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October 26, 2022
On October 24, 2022, Harvard Law Today published a portrait of Benyam Dawit Mezmur, who is one of the world’s foremost experts on children’s rights and has been an HRP Eleanor Roosevelt Fellow since February of this year. In the article, Mezmur talks about his career dedicated to children’s rights, which has led him to memberships in the United Nations Committee on the Rights of the Child, the African Committee of Experts on the Rights of the Child, and the Catholic Church’s Pontifical Commission for the Protection of Minors.
You can read the full article on the HLS website.
October 26, 2022
Preventing Civilian Harm from Explosive Weapons: Report Calls for Endorsement and Strong Interpretation of New Political Declarations
All countries should endorse a new political commitment aimed at protecting civilians from the bombing and shelling of cities and towns during wartime, Harvard Law School’s International Human Rights Clinic (IHRC) said today in a report released with Human Rights Watch.
The 23-page report, “Safeguarding Civilians,” examines the Political Declaration on Strengthening the Protection of Civilians from the Humanitarian Consequences Arising from the Use of Explosive Weapons in Populated Areas, which opens for countries to endorse in Dublin, Ireland on November 18, 2022. Governments should endorse the declaration and interpret its provisions to be most protective of civilians in their statements to the conference in Dublin and beyond.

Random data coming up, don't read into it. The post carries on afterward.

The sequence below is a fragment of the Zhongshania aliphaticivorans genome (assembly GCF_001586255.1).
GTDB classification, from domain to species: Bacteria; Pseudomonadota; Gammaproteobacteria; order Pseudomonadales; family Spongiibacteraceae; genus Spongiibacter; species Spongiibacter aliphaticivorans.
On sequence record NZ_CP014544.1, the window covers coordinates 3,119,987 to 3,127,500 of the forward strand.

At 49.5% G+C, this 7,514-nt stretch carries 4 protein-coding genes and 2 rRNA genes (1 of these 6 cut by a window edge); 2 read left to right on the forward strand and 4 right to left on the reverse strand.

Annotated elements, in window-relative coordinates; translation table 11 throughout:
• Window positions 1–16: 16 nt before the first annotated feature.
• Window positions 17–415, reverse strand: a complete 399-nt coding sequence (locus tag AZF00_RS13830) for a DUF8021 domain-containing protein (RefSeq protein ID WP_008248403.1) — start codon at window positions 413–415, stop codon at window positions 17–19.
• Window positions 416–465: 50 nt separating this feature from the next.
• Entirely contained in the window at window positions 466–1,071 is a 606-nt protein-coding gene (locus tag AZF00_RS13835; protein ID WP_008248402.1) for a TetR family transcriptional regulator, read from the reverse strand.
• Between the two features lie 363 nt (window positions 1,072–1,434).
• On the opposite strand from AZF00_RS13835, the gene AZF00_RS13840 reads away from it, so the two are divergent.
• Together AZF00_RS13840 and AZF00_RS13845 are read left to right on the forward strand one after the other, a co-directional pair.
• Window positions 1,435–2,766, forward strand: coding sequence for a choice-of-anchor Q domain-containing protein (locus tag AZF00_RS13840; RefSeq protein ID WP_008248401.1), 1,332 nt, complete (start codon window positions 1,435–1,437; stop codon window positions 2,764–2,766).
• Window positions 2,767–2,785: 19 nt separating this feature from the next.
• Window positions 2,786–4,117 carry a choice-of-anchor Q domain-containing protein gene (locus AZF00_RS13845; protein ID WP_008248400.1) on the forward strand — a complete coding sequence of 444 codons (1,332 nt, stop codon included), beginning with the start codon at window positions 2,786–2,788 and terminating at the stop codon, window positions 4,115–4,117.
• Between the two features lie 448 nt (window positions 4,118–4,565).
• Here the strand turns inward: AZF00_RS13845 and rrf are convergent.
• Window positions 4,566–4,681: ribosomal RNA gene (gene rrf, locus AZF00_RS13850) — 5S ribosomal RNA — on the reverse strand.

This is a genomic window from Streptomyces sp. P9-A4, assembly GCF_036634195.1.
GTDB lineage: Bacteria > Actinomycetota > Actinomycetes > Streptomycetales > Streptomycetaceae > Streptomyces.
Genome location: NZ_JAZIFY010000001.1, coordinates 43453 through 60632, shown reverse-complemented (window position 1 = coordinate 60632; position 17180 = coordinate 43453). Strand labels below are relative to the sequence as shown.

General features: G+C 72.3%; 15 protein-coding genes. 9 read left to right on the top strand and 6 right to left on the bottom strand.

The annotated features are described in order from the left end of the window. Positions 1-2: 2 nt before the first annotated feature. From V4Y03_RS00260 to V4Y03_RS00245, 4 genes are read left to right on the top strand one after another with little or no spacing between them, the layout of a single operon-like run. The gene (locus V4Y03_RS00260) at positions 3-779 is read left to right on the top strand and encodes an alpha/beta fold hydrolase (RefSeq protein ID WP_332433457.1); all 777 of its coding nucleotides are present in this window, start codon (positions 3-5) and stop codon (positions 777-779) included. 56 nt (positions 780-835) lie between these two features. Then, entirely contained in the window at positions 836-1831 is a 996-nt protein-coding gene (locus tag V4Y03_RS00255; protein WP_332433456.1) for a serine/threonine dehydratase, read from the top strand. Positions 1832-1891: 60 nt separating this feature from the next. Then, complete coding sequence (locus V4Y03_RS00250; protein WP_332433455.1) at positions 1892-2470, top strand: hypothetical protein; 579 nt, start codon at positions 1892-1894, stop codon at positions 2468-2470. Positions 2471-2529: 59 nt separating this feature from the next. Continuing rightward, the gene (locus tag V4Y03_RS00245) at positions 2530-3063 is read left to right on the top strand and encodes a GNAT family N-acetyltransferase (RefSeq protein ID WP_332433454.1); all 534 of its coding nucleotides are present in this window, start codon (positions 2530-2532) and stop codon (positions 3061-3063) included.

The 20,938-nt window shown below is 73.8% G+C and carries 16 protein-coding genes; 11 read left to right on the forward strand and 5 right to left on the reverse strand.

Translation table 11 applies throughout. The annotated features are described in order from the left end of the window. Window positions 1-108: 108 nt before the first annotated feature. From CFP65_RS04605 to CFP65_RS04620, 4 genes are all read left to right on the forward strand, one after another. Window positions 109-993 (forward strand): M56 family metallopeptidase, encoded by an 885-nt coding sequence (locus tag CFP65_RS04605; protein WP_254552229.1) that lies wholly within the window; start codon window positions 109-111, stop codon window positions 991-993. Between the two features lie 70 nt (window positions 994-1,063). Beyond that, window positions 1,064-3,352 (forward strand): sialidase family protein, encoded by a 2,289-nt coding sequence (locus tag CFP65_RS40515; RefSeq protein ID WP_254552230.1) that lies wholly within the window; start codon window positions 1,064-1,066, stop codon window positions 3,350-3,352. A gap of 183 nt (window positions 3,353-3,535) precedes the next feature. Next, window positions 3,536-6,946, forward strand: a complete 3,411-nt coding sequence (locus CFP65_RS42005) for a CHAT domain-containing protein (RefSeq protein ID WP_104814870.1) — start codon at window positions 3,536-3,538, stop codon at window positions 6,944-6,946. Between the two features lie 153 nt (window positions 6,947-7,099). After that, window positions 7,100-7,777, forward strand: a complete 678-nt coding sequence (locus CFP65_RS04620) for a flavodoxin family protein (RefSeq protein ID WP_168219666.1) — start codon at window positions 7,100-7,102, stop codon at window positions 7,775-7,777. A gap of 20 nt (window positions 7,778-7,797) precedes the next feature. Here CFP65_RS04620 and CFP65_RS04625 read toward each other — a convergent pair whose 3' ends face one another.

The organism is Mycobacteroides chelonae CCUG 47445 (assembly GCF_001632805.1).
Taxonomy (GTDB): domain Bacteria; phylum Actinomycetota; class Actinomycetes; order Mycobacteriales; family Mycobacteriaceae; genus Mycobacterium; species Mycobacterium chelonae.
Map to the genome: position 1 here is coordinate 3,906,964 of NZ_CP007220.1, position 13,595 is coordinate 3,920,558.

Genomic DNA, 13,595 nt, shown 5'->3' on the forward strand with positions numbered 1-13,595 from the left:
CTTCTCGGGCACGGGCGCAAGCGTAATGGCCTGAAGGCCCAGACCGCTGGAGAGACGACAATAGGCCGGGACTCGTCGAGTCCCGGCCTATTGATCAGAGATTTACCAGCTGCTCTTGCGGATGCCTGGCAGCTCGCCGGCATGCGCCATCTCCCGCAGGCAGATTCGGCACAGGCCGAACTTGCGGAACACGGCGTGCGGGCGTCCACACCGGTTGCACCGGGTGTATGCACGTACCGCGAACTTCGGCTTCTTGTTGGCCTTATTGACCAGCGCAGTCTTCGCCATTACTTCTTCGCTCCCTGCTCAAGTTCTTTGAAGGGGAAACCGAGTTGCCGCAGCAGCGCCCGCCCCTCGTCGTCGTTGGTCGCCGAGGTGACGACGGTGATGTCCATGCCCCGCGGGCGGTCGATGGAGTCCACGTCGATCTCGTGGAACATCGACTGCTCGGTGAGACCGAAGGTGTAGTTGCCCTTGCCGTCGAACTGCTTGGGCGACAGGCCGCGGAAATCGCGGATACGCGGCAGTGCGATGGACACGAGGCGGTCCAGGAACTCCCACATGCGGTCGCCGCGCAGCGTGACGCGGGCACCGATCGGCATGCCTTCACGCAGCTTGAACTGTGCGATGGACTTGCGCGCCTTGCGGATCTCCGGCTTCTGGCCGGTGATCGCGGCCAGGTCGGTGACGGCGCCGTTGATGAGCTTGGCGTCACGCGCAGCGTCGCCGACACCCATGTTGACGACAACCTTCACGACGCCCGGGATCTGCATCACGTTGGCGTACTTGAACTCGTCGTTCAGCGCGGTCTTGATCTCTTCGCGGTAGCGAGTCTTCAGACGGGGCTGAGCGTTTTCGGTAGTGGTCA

“The declaration on explosive weapons in populated areas offers a valuable tool to safeguard civilians from one of the greatest threats in contemporary armed conflict,” said Bonnie Docherty, IHRC’s associate director of armed conflict and civilian protection. “All countries should endorse the declaration at the highest levels and in the strongest terms to demonstrate their commitment to its success in practice.”
Civilians account for the vast majority of people who are killed or injured when explosive weapons, such as aerial bombs, rockets, artillery and mortar projectiles, and missiles, are used in populated areas. The immediate impacts include deaths, injuries, and psychological harm, as well as damage to and destruction of homes and other civilian structures.
All countries should endorse a new political commitment aimed at protecting civilians from the bombing and shelling of cities and towns during wartime, Harvard Law School’s International Human Rights Clinic (IHRC) said today in a report released with Human Rights Watch.The indirect, or reverberating, effects caused by the use of explosive weapons in populated areas include damage to or destruction of critical civilian infrastructure, such as power plants, healthcare facilities, and water and sanitation systems. This interferes with the delivery of basic services, such as health care and education, infringing on human rights. Explosive weapons also harm the environment and drive displacement of civilians.